With the passing of President Ronald Reagan, The Church of Jesus Christ of Latter-day Saints has lost a true friend.
President Reagan knew and loved the Latter-day Saints, and held the Church in highest regard.
From his days as governor of California, the doctrines and the principles of the Church drew his frequent interest. As president he often asked about Church programs.
Touring the Church's Ogden Utah Welfare Cannery, President Gordon B. Hinckley explained Church welfare to him. With his trademark smile President Reagan answered he already knew about the welfare program from what he'd observed in California, and then lamented admiringly, "Oh that our federal welfare worked so perfectly."
His relationship with God was personal and deep. He loved America, and often spoke of its divine purposes and the inspired origins of its Constitution. At one meeting when visiting Church headquarters, he tenderly shared those sentiments with Church leaders.
Rigorously against communism, he knew the essential value of individual agency to a free and vibrant society. Every individual was important to him. Once when exiting an elevator in a Salt Lake City hotel, he walked about ten steps and then turned around. Those of us with him wondered where he was going. He returned to the elevator and shook hands with the elevator operator, and apologized for not stopping to shake hands on the way out.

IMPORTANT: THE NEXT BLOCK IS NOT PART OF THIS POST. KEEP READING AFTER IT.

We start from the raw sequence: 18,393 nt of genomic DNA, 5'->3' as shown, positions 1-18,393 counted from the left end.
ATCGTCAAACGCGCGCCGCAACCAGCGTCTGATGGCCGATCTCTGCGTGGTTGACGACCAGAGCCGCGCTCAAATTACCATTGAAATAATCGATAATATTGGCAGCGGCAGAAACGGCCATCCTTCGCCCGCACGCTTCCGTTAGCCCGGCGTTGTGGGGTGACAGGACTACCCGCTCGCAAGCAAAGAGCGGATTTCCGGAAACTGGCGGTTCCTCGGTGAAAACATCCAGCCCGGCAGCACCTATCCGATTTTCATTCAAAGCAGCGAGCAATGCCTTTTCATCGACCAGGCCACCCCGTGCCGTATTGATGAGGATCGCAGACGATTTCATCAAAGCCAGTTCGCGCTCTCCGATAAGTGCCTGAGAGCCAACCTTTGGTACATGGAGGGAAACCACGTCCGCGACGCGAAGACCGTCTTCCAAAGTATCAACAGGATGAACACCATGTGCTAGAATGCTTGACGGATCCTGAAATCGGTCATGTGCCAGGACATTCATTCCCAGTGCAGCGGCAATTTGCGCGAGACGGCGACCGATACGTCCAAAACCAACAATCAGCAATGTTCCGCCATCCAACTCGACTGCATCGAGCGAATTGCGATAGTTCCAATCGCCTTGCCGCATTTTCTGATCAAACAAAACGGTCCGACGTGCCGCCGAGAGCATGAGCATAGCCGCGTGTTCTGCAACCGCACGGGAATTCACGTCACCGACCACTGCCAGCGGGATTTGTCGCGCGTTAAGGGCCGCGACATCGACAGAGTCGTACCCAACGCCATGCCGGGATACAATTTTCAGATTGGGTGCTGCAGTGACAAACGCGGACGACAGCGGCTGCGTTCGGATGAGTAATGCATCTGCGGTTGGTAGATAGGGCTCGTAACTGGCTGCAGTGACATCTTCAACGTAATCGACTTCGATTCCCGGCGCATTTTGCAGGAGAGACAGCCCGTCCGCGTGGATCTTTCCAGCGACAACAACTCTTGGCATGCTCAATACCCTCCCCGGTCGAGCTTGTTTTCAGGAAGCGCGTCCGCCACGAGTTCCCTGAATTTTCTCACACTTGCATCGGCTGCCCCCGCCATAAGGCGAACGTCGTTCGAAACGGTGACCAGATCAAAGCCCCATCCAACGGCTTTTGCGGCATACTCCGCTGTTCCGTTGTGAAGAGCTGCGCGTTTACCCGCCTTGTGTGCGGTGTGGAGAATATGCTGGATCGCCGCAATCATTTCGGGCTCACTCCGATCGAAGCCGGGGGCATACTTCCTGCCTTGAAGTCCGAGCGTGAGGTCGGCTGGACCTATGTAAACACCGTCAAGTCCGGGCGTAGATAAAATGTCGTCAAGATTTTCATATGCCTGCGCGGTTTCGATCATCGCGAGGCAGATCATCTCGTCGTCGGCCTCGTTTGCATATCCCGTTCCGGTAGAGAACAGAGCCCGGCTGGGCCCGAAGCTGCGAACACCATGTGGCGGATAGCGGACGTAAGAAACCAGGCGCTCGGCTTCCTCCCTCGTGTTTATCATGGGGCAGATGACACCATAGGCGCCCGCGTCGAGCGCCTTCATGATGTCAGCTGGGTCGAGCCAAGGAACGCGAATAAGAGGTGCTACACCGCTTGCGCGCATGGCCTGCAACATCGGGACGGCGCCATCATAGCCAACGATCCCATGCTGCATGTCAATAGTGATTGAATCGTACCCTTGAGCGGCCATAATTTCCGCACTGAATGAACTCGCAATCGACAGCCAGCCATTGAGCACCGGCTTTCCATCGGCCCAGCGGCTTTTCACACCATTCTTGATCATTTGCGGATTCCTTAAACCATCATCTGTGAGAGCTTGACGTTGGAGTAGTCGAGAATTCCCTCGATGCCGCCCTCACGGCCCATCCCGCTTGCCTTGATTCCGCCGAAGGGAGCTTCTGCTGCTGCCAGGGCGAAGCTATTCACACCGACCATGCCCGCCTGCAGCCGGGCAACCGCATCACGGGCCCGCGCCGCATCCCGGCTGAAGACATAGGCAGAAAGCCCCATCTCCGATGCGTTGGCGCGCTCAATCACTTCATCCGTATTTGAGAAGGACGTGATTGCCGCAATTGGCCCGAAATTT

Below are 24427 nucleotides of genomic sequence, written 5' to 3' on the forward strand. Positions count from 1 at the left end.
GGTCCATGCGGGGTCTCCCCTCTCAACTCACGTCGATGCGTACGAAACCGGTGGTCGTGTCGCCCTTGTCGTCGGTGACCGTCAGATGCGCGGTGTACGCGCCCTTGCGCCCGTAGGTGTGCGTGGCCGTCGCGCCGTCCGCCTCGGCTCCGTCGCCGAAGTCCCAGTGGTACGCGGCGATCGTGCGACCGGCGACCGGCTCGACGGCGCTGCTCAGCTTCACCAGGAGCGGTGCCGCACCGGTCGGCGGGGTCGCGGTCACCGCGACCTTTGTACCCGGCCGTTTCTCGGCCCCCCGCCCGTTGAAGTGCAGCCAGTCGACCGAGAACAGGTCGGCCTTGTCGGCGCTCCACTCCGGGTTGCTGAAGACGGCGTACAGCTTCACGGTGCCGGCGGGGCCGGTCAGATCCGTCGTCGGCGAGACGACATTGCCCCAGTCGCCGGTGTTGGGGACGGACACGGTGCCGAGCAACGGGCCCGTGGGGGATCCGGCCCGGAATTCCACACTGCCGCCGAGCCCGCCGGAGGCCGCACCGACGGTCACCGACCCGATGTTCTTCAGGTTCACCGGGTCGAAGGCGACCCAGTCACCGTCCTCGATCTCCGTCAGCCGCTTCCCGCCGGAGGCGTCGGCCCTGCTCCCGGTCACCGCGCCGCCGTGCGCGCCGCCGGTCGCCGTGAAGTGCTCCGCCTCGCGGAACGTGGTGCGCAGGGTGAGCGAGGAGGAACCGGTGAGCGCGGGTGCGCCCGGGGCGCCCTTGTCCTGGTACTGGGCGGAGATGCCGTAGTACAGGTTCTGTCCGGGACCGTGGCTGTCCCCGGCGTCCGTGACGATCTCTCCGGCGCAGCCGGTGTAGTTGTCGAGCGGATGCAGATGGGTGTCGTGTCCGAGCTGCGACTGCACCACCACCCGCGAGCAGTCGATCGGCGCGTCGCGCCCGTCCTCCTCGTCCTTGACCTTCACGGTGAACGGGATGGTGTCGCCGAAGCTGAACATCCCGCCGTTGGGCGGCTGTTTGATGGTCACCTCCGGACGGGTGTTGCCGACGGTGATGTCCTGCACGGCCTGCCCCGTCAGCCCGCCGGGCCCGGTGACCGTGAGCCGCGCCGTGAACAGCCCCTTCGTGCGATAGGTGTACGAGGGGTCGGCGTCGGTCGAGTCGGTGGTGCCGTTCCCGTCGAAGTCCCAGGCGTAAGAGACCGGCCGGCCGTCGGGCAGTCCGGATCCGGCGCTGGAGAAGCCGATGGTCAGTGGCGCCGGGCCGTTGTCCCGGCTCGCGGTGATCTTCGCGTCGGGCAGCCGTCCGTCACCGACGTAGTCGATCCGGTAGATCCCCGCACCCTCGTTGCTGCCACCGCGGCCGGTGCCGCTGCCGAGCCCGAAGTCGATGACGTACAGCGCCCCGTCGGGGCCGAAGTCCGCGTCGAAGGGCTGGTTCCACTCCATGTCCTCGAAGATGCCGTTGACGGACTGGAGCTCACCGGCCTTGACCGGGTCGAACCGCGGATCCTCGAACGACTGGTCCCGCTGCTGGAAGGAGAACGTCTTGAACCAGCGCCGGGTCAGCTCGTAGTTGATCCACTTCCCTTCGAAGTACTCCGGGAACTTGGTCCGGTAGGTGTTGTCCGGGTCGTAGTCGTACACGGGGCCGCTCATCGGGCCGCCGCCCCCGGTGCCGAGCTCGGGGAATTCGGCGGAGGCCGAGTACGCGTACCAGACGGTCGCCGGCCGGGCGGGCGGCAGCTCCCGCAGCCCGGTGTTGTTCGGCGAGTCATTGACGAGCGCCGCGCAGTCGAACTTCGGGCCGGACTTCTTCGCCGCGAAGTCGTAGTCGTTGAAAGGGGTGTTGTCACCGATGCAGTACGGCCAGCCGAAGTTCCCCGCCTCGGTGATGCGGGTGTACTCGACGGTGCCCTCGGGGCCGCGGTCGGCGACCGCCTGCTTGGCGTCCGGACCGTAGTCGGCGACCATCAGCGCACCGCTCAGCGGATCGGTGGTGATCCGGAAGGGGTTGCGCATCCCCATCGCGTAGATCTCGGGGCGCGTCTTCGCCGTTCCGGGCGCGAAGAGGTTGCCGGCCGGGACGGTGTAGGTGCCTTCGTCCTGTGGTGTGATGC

In a non-partisan manner, leaders of the Church were his welcome guests. Church Presidents Spencer W. Kimball, Ezra Taft Benson and Gordon B. Hinckley were each warmly received into the Oval Office with respect and friendship.
Ronald Reagan truly admired the Latter-day Saints. His administration included more members of the Church than any other American president, ever.
Three of us, David Fischer, Gregory Newell and I, served on his personal White House staff. Richard Wirthlin was his chief strategist. Ted Bell served as Secretary of Education, Angela Buchanan was Treasurer, Rex Lee was Solicitor General. His White House included Roger Porter, Brent Scowcroft, Richard Beal, Blake Parish, Jon Huntsman Jr., Dodie Borup and Rocky Kuonen, and there were many other Latter-day Saints throughout his Administration. President Thomas S. Monson served on a Presidential Commission on Volunteerism. Others were ambassadors. LDS senators and representatives were held in special regard, and the Tabernacle Choir was his special inaugural guest.
He customarily ended many speeches by saying, "God Bless America." It would be appropriate for us today to gratefully say, "God Bless America, and Ronald Reagan."
Stephen M. Studdert served as Special Assistant to President Reagan.